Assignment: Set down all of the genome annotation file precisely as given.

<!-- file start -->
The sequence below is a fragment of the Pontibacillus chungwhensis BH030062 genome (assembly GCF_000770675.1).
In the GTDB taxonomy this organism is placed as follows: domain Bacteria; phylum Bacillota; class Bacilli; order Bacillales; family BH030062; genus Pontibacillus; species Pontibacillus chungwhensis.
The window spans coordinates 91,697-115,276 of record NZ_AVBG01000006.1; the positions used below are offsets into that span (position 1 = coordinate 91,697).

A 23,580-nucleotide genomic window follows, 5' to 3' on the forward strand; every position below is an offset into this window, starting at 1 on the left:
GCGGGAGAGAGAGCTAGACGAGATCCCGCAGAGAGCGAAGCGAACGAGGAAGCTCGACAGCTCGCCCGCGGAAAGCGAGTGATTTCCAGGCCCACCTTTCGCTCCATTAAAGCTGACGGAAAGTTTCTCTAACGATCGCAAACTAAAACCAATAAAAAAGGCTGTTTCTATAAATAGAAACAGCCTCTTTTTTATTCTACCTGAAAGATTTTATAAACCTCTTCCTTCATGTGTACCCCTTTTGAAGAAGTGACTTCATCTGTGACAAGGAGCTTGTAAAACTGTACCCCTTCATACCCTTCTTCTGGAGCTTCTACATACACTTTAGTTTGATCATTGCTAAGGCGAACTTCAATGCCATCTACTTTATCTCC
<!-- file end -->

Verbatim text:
The sequence below is a fragment of the Pontibacillus chungwhensis BH030062 genome (assembly GCF_000770675.1).
In the GTDB taxonomy this organism is placed as follows: domain Bacteria; phylum Bacillota; class Bacilli; order Bacillales; family BH030062; genus Pontibacillus; species Pontibacillus chungwhensis.
The window spans coordinates 91,697-115,276 of record NZ_AVBG01000006.1; the positions used below are offsets into that span (position 1 = coordinate 91,697).

A 23,580-nucleotide genomic window follows, 5' to 3' on the forward strand; every position below is an offset into this window, starting at 1 on the left:
GCGGGAGAGAGAGCTAGACGAGATCCCGCAGAGAGCGAAGCGAACGAGGAAGCTCGACAGCTCGCCCGCGGAAAGCGAGTGATTTCCAGGCCCACCTTTCGCTCCATTAAAGCTGACGGAAAGTTTCTCTAACGATCGCAAACTAAAACCAATAAAAAAGGCTGTTTCTATAAATAGAAACAGCCTCTTTTTTATTCTACCTGAAAGATTTTATAAACCTCTTCCTTCATGTGTACCCCTTTTGAAGAAGTGACTTCATCTGTGACAAGGAGCTTGTAAAACTGTACCCCTTCATACCCTTCTTCTGGAGCTTCTACATACACTTTAGTTTGATCATTGCTAAGGCGAACTTCAATGCCATCTACTTTATCTCC